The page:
Season three takes us into a brand new direction – singular though it might be. The Xindi crisis, while it is difficult to place in the canon, is a shot in the arm for Enterprise and does a good job of changing the overall dynamic of the show. High marks for this new dynamic, though I do have complaints about it.

    Season four serves as the major transition between Enterprise and the rest of Trek. In addition to giving us Klingons in transition and laying the foundation for the both the Romulan War and the Federation, it also gives us Organians, pre-Kahns, and human extremists. It does a good job and works well as a final season, though it lacks the core exploration themes that Enterprise was supposed to be all about.

    Changes:
    Had I been given four seasons of Enterprise to control, I would have played it out differently. There’s nothing wrong with going back to the one-episode exploration that TOS and TNG were good at – but when the series is a prequel, there needs to the more of a mix. The series needed a balance of episodes that went back to the core of Star Trek, doing (again) one-episode explorations and prequel episodes that built into the Star Trek universe we know and love.

    The Temporal Cold War needed to be dropped. If it was indeed forced on me, then I would have at least brought it to a satisfying conclusion. The Suliban should have been working for a future Romulan. It makes sense. An unstable Klingon Empire meant one blood enemy the Romulans wouldn’t have to worry about (and they could still make alliances with one side of the Klingon civil war ala “Redemption”). And the Romulan could even get the Suliban involved with battling Starfleet. Adding in Vosk, Nazis, and mobsters was a huge mistake.

    Ultimately, the show needed to be a mix of one-shot episodes that were classic Trek and (more) prequel episodes that could have built into the contemporary Trek universe.

    Characters:
    If Enterprise did one thing right, it was create interesting and exciting characters. I will forever criticize Enterprise’s handling of the Vulcans (in the first three seasons, at least), but I give them credit exploring the Andorians so well and eventually re-examining the Vulcans.

    In terms of recurring characters, Shran, Soval, Cutler, Forest, Daniels, Hayes, Koss, T’Les, and Kelby were all unique, fun, and very well-developed. In the case of Shran and Soval, they had more development than Travis and Hoshi at times.

    There were also some great villains. Silik will always go down as one of my favorites because he was so different. He wasn’t motivated by revenge like sooooo many other Star Trek villains. Instead, he was a glorified pawn in the Temporal Cold War, not really knowing more than Archer, but at the same time, playing a stronger hand than him.

    Degra made a nice transition from villain to hero. Dolim was fun, though brute-ish and sometimes a cliché. Doctor Soong made for an intriguing enemy – as did his Kahn-a-likes, especially Malik. Valdore was an okay bad guy, but didn’t do much else other than spout orders. Paxton, finally, presented us with the worst of humankind and ended up being our last (sorta) enemy of that era.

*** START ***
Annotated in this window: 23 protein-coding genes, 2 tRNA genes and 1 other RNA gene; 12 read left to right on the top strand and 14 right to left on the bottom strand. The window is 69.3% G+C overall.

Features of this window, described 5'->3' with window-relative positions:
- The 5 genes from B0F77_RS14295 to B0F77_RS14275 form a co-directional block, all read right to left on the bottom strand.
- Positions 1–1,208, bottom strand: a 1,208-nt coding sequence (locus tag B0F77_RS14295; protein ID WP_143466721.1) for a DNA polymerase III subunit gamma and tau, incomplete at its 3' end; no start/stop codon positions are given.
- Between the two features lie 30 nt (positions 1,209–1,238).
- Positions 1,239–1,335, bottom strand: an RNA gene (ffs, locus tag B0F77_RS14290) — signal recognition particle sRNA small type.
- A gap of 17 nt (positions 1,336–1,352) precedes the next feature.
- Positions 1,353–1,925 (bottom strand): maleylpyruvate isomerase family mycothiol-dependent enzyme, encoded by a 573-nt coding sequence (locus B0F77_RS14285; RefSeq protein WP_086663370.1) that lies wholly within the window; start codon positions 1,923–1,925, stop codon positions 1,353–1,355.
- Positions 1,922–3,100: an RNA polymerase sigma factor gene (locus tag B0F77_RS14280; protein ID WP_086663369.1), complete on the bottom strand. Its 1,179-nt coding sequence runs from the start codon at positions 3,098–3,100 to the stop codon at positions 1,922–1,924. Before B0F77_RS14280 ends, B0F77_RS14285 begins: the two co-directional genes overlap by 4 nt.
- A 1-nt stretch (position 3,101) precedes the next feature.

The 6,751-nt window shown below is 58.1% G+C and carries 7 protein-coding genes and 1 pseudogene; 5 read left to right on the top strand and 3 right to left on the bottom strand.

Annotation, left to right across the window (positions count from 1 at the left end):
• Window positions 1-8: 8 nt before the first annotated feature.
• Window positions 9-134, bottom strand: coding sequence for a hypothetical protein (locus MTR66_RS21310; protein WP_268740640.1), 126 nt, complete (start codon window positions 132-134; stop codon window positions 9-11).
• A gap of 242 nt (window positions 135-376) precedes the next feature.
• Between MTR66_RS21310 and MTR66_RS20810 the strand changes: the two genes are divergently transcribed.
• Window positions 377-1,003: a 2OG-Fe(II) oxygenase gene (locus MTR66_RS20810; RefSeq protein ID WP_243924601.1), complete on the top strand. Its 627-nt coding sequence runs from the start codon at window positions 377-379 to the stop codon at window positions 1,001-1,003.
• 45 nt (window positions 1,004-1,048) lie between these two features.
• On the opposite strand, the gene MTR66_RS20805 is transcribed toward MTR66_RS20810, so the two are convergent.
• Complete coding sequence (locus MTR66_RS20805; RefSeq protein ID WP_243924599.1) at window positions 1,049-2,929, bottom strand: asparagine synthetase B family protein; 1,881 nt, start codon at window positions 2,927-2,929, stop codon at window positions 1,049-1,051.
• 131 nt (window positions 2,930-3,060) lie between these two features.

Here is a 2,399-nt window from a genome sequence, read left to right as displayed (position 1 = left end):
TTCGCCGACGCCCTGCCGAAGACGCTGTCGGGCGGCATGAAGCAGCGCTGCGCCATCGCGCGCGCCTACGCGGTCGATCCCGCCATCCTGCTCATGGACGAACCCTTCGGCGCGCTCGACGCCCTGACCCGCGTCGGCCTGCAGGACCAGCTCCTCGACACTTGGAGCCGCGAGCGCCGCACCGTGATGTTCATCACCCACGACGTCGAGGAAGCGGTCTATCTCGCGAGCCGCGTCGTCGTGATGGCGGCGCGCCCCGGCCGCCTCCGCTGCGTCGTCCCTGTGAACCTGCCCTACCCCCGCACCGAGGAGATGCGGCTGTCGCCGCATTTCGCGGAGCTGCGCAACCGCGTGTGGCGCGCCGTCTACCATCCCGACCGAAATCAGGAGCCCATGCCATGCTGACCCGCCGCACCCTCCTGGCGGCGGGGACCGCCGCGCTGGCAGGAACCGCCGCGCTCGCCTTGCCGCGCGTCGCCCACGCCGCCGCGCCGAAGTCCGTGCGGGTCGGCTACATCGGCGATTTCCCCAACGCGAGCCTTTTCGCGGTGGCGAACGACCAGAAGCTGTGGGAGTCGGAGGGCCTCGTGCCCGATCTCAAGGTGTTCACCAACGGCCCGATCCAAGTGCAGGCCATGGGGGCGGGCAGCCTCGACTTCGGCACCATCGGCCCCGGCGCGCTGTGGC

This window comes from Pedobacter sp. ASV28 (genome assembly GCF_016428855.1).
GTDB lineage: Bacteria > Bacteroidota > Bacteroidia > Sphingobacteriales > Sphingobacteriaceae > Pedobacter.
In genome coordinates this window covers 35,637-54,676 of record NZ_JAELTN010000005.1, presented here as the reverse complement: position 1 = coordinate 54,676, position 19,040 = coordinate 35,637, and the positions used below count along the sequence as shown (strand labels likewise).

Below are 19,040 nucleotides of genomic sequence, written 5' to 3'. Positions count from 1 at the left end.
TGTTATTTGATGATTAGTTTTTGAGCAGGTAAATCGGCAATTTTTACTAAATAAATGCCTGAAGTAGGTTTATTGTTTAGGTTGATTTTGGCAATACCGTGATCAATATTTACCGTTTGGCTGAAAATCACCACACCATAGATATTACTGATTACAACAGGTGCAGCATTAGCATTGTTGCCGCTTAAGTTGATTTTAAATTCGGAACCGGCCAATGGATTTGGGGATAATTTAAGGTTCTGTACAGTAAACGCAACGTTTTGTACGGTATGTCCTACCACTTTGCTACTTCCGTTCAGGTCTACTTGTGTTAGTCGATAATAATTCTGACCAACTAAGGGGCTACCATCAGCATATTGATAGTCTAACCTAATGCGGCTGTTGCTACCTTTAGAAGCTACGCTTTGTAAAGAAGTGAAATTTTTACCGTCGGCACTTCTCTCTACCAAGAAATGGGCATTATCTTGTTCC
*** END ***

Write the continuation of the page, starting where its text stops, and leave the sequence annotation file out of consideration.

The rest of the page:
Enterprise also presented us with some notable guest characters. I could list these, but if you were to read my reviews, you’d know who they are. I should point out Kolos, who was the first Klingon on Enterprise to really give us insight into the Empire.

    The one character I wish we had seen again? Klaang. Seriously, this was the Klingon the whole first episode was about and not a peep from since.

    As for the main cast . . .

    Archer had a definite arc he followed. In the beginning, he was so eager and yet, couldn’t trust Vulcans. Even as T’Pol warmed up to him, Archer often ignored her and leapt into whatever situation was before him. He had set-backs and intense moments of doubt, but even then, he was still more than eager and open-minded. It wasn’t until the Xindi that Archer realized that space was extremely dangerous. But he pulled himself back, moving past all preconceptions about Vulcans thanks to Surak, and by the time he reached the final episode, Archer was a new man. Still eager, still wanting to explore, still fighting for peace, but with reservation, with readiness, and preparation that he lacked early on. Archer became the model that all Starfleet officers would follow.

    T’Pol’s arc was different than Archers and mainly dealt with her growing to become one of the crew in a deeper sense. It took some thawing, but by the end of season two, she was there. She went a little overboard in season three, but she had some moments of greatness. By the time she reached the end, she was in love with a human male whose hand she wouldn’t shake in the first episode and she had lost a half-human child. Her arc was about T’Pol finding a home – and getting one aboard Enterprise.

    Trip spent most of the first two seasons having adventures . . . until his sister was killed. Trip was a great character, one of my favorites, and was well developed. After Elizabeth was killed, it was all about Trip finding a way to make peace with that. And then it was about him trying to figure out his relationship with T’Pol, which was also left open at the end.